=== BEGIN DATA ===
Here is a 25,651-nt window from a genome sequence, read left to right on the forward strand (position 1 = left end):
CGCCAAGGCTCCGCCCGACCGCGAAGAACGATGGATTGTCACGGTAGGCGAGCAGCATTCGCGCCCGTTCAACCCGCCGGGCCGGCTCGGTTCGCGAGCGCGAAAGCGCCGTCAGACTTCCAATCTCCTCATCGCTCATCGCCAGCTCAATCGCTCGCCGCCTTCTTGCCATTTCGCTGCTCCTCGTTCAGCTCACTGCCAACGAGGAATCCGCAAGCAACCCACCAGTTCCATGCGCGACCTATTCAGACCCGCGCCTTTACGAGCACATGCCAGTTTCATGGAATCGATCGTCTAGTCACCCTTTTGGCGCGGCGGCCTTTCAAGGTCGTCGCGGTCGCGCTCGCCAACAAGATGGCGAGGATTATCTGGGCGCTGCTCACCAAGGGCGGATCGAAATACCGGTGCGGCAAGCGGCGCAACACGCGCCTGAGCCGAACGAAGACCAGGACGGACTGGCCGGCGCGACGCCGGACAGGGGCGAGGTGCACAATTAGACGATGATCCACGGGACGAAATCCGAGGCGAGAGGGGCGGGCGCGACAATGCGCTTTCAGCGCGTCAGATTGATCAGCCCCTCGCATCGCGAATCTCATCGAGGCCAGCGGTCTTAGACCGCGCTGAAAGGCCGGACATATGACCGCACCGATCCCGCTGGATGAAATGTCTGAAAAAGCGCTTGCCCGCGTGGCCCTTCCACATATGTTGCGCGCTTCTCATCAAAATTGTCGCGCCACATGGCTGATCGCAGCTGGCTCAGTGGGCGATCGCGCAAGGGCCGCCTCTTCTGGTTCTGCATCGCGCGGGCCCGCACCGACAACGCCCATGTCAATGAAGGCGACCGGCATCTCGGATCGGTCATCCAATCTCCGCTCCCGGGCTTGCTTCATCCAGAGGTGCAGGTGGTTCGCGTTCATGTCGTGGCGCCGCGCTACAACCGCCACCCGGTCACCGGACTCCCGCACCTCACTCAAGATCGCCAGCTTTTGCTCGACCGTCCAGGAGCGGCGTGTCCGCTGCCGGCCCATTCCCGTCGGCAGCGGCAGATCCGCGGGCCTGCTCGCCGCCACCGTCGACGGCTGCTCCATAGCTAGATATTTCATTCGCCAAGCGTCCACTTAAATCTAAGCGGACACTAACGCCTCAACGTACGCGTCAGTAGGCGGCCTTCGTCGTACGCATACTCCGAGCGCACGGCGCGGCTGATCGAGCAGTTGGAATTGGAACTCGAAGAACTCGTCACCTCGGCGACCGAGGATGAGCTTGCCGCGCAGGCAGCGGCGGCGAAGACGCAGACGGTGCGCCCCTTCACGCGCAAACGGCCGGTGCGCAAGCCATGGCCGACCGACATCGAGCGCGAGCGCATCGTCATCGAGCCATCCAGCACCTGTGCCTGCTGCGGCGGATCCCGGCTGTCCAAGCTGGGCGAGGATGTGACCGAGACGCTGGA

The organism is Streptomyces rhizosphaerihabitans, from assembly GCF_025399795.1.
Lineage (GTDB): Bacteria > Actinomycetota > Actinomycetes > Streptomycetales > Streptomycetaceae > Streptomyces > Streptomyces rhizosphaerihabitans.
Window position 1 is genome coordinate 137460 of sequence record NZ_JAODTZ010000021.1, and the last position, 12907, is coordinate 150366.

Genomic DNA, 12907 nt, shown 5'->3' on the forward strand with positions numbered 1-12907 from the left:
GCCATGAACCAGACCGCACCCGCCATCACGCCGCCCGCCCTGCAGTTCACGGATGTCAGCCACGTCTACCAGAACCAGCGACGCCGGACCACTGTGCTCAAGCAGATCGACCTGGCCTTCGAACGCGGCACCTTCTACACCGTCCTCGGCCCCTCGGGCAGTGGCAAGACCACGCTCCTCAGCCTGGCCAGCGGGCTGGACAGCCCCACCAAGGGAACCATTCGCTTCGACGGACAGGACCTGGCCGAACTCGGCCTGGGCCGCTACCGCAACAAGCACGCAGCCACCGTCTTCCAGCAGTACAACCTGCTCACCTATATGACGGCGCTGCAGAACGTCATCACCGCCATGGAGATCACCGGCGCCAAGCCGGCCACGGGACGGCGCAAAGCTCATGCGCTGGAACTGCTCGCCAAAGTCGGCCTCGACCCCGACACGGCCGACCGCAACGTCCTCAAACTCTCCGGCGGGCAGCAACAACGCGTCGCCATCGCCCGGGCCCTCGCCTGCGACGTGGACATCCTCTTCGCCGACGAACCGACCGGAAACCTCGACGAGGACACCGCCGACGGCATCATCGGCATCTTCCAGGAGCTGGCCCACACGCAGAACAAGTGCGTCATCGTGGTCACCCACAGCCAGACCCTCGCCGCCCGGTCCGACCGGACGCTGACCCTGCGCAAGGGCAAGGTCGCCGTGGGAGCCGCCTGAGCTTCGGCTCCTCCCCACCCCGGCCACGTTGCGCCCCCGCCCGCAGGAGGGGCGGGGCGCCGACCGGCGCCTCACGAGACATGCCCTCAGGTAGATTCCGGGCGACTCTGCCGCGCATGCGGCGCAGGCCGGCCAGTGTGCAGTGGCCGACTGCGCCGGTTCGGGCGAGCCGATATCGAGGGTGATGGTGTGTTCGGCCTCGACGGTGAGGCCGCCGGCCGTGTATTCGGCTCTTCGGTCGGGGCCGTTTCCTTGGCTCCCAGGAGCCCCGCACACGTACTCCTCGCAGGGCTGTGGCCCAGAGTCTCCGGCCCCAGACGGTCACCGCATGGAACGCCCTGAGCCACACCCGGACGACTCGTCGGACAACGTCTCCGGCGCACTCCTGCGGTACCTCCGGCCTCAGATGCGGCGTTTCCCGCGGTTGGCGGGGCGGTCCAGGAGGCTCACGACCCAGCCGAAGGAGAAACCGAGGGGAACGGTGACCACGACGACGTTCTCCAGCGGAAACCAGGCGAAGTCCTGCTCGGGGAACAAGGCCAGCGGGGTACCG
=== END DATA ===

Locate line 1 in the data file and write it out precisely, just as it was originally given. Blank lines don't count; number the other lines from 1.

Here is a 25,651-nt window from a genome sequence, read left to right on the forward strand (position 1 = left end):